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Voluntary Assisted Dying vote

Thu 17 October 2013

Lara Giddings

Member for Franklin

Lara Giddings today expressed disappointment at the narrow defeat of voluntary assisted dying legislation.

 

Ms Giddings said while the private members bill introduced jointly with Nick McKim had not been successful, the issue would not go away.

 

Achieving major social change is always an incremental process,” Ms Giddings said.

 

The first step is to have elected representatives who are prepared to stand up for their communities and for what they believe in.

 

“My approach to this debate has been driven by an inherent and long-held belief that no one should be made to live with insufferable pain.

 

“There is no intellectual or ethical reason why, in the twenty-first century, a person should experience a death that is full of suffering and agony.

 

Ms Giddings said polling had shown that 80 per cent of Tasmanians, across all political allegiances, supported law reform around voluntary assisted dying.

 

It is my view, and the view of many experts, that the legislation defeated todaycould have operated safely and effectively in Tasmania.

 

“The Bill was professionally drafted by the Office of Parliamentary Counsel following extensive research of international models and broad consultation with the community, including the medical profession.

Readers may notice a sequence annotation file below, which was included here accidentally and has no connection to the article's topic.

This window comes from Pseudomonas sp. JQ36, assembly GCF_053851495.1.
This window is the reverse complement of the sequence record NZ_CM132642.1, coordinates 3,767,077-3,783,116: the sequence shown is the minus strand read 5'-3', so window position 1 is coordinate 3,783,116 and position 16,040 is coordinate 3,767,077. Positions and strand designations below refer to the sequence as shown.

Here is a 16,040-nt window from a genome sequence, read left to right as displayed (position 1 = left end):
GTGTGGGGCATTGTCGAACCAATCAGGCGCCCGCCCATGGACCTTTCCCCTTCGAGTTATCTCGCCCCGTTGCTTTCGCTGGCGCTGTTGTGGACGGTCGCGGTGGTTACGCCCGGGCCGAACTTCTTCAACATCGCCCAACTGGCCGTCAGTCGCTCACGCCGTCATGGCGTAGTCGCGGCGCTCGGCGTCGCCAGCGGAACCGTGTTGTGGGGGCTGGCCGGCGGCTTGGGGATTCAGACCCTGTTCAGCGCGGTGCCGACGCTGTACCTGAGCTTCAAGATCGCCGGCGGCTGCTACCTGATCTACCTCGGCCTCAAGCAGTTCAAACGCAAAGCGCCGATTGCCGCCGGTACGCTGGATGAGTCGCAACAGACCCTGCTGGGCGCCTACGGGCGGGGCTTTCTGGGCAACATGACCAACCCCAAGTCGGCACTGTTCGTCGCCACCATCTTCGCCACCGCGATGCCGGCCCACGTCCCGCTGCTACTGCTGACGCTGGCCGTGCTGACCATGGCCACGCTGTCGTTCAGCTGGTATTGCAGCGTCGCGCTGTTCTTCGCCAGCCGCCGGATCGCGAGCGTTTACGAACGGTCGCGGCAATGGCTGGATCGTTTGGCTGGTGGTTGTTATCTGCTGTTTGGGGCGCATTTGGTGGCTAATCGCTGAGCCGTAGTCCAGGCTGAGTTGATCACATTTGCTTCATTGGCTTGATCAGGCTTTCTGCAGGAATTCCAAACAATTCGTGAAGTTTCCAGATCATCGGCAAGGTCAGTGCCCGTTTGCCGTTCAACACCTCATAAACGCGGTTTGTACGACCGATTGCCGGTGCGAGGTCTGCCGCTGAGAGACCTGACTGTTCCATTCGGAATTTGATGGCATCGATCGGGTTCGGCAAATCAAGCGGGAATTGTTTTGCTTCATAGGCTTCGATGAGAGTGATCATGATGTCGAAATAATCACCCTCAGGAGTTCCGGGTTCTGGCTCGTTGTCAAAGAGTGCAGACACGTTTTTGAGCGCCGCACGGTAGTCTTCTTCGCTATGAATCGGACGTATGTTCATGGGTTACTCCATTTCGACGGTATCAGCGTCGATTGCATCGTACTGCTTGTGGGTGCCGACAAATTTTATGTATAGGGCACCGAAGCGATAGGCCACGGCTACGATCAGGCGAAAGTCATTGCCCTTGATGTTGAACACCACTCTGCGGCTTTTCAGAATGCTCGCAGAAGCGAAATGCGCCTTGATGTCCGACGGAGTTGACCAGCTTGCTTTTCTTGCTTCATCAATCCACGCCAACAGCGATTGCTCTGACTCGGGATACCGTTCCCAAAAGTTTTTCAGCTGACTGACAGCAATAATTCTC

“It is disappointing that those who sought to argue against the bill on technical drafting grounds, including the Law Society, did not seek to understand the good reasons why certain terminology was used.

 

Ms Giddings thanked all those who had been involved in the process including Margaret Sing from Dying with Dignity Tasmania, Professor Margaret Otlowski,Dean of the Faculty of Law, Reverend Carol Bennett from the Uniting Church and Professor Michael Ashby, Clinical Director of Palliative Care.

 

Ms Giddings said she was confident Voluntary Assisted Dying reform in Australia was closer as a result of this week’s debate.

 

“This issue will not go away while there remain people in our community for whom palliative care, no matter how good it is, does not ease their pain and suffering.”